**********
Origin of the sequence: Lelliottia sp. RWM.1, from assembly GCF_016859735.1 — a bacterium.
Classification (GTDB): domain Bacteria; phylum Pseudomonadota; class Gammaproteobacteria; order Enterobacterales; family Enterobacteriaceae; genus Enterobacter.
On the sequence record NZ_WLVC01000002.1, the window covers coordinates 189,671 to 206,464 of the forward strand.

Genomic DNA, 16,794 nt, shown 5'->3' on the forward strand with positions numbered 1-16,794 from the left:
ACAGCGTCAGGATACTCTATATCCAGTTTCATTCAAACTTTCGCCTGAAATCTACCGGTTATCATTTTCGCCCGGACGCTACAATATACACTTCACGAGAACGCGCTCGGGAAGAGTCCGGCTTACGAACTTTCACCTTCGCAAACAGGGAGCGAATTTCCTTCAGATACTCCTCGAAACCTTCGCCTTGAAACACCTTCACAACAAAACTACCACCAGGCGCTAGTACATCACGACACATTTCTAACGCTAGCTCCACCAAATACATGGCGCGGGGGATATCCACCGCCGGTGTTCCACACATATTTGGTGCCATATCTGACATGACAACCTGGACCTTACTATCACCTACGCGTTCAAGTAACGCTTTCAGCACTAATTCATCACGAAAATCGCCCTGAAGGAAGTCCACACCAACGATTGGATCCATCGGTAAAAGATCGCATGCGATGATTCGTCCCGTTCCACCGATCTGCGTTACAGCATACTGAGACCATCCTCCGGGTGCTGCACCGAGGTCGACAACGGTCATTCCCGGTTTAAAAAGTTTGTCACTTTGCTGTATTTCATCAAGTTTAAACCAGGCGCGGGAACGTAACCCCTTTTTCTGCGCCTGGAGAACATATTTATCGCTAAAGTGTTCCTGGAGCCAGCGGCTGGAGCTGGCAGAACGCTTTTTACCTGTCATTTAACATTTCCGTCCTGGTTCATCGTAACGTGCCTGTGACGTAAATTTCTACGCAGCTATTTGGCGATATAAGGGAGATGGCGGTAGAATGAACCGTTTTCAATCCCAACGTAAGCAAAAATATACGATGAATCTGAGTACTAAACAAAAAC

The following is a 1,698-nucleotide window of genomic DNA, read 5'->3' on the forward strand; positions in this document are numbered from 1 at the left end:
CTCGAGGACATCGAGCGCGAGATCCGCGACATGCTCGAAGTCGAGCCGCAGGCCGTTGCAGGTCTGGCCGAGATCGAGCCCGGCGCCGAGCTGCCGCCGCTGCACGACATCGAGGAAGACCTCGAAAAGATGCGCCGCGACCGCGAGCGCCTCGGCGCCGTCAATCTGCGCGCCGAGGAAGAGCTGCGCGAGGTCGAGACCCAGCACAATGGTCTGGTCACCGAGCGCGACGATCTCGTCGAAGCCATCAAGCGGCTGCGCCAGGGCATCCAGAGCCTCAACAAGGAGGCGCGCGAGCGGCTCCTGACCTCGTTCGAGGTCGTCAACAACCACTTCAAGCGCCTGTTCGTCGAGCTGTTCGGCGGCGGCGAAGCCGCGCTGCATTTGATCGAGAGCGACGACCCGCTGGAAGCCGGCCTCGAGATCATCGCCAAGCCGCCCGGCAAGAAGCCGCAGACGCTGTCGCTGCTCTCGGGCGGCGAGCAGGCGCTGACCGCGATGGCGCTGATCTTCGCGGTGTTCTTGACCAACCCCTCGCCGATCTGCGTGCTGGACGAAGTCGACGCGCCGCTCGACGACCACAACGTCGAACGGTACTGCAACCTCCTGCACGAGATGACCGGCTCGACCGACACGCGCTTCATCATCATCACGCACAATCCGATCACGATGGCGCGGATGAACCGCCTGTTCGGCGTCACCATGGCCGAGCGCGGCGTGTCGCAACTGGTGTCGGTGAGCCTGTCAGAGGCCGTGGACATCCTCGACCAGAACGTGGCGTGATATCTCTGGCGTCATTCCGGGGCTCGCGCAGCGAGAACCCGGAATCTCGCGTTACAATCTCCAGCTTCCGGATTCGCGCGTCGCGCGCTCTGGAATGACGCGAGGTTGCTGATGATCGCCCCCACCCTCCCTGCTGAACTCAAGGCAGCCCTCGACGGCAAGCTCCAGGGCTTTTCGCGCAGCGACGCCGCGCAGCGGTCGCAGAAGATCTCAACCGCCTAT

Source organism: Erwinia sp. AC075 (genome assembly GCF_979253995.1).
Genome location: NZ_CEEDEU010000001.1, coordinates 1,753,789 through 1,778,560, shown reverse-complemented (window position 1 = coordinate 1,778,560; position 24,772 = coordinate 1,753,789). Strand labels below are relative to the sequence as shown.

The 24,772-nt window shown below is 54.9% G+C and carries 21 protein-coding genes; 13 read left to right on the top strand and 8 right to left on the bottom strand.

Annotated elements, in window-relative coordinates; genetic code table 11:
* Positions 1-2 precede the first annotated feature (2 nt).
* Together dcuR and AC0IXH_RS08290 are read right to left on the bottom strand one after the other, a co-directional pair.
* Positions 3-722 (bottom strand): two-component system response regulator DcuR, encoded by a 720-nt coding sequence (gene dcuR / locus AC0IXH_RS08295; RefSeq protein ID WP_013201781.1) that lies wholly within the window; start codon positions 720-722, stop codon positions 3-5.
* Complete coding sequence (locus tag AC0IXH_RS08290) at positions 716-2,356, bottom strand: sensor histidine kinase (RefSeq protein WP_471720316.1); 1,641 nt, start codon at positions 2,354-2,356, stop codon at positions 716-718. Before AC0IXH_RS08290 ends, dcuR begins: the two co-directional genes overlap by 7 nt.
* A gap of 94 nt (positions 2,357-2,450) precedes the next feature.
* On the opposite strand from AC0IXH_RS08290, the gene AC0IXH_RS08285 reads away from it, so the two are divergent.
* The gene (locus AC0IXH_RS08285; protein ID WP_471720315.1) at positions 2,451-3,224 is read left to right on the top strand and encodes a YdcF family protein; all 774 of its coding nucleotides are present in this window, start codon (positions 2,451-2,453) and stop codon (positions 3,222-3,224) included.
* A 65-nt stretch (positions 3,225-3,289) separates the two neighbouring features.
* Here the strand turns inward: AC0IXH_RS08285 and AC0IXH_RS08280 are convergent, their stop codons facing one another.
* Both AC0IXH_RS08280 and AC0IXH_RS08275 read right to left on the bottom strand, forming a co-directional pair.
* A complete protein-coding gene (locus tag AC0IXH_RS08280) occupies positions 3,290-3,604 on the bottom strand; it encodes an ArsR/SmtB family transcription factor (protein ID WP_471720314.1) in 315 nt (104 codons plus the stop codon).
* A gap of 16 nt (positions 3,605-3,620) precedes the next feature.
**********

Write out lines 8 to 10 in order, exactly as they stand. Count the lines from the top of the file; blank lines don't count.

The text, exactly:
Source organism: Erwinia sp. AC075 (genome assembly GCF_979253995.1).
Genome location: NZ_CEEDEU010000001.1, coordinates 1,753,789 through 1,778,560, shown reverse-complemented (window position 1 = coordinate 1,778,560; position 24,772 = coordinate 1,753,789). Strand labels below are relative to the sequence as shown.

The 24,772-nt window shown below is 54.9% G+C and carries 21 protein-coding genes; 13 read left to right on the top strand and 8 right to left on the bottom strand.